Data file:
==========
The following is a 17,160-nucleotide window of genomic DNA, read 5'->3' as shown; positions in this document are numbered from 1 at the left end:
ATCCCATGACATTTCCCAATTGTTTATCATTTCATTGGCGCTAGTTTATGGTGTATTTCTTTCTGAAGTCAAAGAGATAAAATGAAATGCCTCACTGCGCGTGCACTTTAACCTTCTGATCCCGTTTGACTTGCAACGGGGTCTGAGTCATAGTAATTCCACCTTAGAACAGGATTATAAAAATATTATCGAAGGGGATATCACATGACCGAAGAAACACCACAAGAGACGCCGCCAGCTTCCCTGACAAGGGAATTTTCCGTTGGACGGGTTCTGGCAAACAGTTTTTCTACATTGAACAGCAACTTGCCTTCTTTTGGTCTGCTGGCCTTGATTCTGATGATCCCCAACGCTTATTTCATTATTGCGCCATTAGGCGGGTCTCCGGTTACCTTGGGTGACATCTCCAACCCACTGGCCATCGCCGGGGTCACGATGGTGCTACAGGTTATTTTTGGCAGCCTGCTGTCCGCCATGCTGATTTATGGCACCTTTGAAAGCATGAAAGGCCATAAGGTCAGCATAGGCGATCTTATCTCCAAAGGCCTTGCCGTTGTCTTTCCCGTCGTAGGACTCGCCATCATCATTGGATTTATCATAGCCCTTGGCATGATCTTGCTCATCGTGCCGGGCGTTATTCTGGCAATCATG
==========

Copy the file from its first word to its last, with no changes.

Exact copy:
The following is a 17,160-nucleotide window of genomic DNA, read 5'->3' as shown; positions in this document are numbered from 1 at the left end:
ATCCCATGACATTTCCCAATTGTTTATCATTTCATTGGCGCTAGTTTATGGTGTATTTCTTTCTGAAGTCAAAGAGATAAAATGAAATGCCTCACTGCGCGTGCACTTTAACCTTCTGATCCCGTTTGACTTGCAACGGGGTCTGAGTCATAGTAATTCCACCTTAGAACAGGATTATAAAAATATTATCGAAGGGGATATCACATGACCGAAGAAACACCACAAGAGACGCCGCCAGCTTCCCTGACAAGGGAATTTTCCGTTGGACGGGTTCTGGCAAACAGTTTTTCTACATTGAACAGCAACTTGCCTTCTTTTGGTCTGCTGGCCTTGATTCTGATGATCCCCAACGCTTATTTCATTATTGCGCCATTAGGCGGGTCTCCGGTTACCTTGGGTGACATCTCCAACCCACTGGCCATCGCCGGGGTCACGATGGTGCTACAGGTTATTTTTGGCAGCCTGCTGTCCGCCATGCTGATTTATGGCACCTTTGAAAGCATGAAAGGCCATAAGGTCAGCATAGGCGATCTTATCTCCAAAGGCCTTGCCGTTGTCTTTCCCGTCGTAGGACTCGCCATCATCATTGGATTTATCATAGCCCTTGGCATGATCTTGCTCATCGTGCCGGGCGTTATTCTGGCAATCATG